Use this URL to cite or link to this record in EThOS: http://ethos.bl.uk/OrderDetails.do?uin=uk.bl.ethos.531853
Title: Settlement ecology of juvenile cod Gadus morhua, haddock Melanogrammus aeglefinus and whiting Merlangius merlangus
Author: Demain, Dorota K.
Awarding Body: University of Aberdeen
Current Institution: University of Aberdeen
Date of Award: 2010
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Abstract:
Cod, haddock and whiting are among the most economically important species in the Scottish demersal fishery. Juvenile settlement, the transition from pelagic to demersal habitat, has been identified as an important milestone for these species, but there is insufficient knowledge and data about this life stage. It is believed that the period of settlement has an impact on recruitment success, as important density-dependent processes may take place, such as competition for suitable substrate, refuge or prey. Also, knowledge of settlement timing and duration is relevant to understanding population connectivity and thus to the development of successful conservation measures. Sampling was conducted between April and August 2004, June and September 2005 and June and July 2006 at an inshore site off the east coast of Scotland. Over 4000 0- group cod, haddock and whiting were collected. Comprehensive morphometric and dietary analyses of the samples were carried out, followed by statistical analysis of the data. The results suggested clear differences in the patterns of settlement between the different species. Initially juvenile haddock favoured deeper, further offshore locations, while cod occupied shallower, inshore waters. Whiting settled much later in the season and over protracted period of time. Furthermore, cod showed an affinity for structured habitat, while haddock and whiting were found only over sand. The results also showed that the transition from the pelagic to the demersal habitat was associated with clear and progressive changes in the prey composition of the juvenile fish. The results also showed temporal, spatial and dietary niche segregation of settling juveniles, which is expected to reduce competition for resources and increase the potential for settlement success.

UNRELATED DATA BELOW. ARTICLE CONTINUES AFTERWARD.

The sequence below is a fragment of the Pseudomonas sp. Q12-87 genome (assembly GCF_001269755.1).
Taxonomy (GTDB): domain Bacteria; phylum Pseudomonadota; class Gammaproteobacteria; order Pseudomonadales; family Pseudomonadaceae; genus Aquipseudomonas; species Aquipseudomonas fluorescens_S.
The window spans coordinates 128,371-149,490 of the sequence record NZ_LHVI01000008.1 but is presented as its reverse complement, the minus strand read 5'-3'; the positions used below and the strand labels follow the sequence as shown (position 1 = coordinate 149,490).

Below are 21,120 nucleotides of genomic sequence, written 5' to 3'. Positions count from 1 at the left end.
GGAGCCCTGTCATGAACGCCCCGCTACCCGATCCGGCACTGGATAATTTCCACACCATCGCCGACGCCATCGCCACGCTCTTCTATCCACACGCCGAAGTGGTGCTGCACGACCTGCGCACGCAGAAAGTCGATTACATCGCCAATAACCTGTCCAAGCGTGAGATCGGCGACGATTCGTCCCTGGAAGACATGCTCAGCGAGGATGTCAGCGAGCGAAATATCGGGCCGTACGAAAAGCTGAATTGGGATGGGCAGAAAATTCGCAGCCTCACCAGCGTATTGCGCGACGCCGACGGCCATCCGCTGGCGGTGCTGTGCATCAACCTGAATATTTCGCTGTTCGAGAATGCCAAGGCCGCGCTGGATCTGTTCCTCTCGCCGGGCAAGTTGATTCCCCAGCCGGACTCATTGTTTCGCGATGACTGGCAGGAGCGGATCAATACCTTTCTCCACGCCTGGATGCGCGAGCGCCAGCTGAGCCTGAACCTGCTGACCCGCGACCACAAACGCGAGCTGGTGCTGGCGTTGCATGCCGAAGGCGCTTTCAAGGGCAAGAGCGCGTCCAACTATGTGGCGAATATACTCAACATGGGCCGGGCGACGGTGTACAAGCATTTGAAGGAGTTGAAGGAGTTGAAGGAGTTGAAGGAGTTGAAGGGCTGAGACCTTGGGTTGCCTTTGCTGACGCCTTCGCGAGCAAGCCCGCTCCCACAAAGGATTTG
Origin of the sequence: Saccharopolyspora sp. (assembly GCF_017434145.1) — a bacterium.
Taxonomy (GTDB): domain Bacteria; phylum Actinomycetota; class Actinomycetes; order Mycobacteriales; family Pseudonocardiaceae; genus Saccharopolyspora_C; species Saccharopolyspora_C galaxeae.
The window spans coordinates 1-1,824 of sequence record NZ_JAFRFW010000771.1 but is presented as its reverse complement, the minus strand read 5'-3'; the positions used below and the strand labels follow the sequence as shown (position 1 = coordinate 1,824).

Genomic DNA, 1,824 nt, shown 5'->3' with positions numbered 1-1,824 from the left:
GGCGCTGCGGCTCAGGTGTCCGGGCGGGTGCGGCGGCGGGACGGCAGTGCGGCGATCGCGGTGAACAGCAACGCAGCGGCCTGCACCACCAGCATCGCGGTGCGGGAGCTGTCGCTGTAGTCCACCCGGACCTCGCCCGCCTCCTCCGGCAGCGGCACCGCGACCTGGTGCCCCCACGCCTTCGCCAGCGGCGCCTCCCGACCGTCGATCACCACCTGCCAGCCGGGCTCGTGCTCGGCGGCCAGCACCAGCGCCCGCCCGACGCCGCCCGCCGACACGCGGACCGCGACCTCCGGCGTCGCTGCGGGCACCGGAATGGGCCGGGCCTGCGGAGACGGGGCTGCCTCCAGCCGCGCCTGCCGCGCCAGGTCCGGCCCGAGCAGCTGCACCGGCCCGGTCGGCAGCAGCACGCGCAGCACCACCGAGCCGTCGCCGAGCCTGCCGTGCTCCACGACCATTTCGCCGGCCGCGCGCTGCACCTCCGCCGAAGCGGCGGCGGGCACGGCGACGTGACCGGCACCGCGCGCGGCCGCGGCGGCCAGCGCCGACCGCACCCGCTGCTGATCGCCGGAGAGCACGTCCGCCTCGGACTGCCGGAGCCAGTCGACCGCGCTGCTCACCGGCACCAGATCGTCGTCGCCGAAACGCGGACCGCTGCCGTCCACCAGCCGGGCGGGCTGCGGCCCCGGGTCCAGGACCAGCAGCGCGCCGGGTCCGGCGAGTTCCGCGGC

Supervisor: Not available Sponsor: Not available
Qualification Name: Thesis (Ph.D.) Qualification Level: Doctoral
EThOS ID: uk.bl.ethos.531853  DOI: Not available
Keywords: Cod fisheries ; Haddock fisheries ; Whiting (Fish) ; Aquaculture ; Ecology
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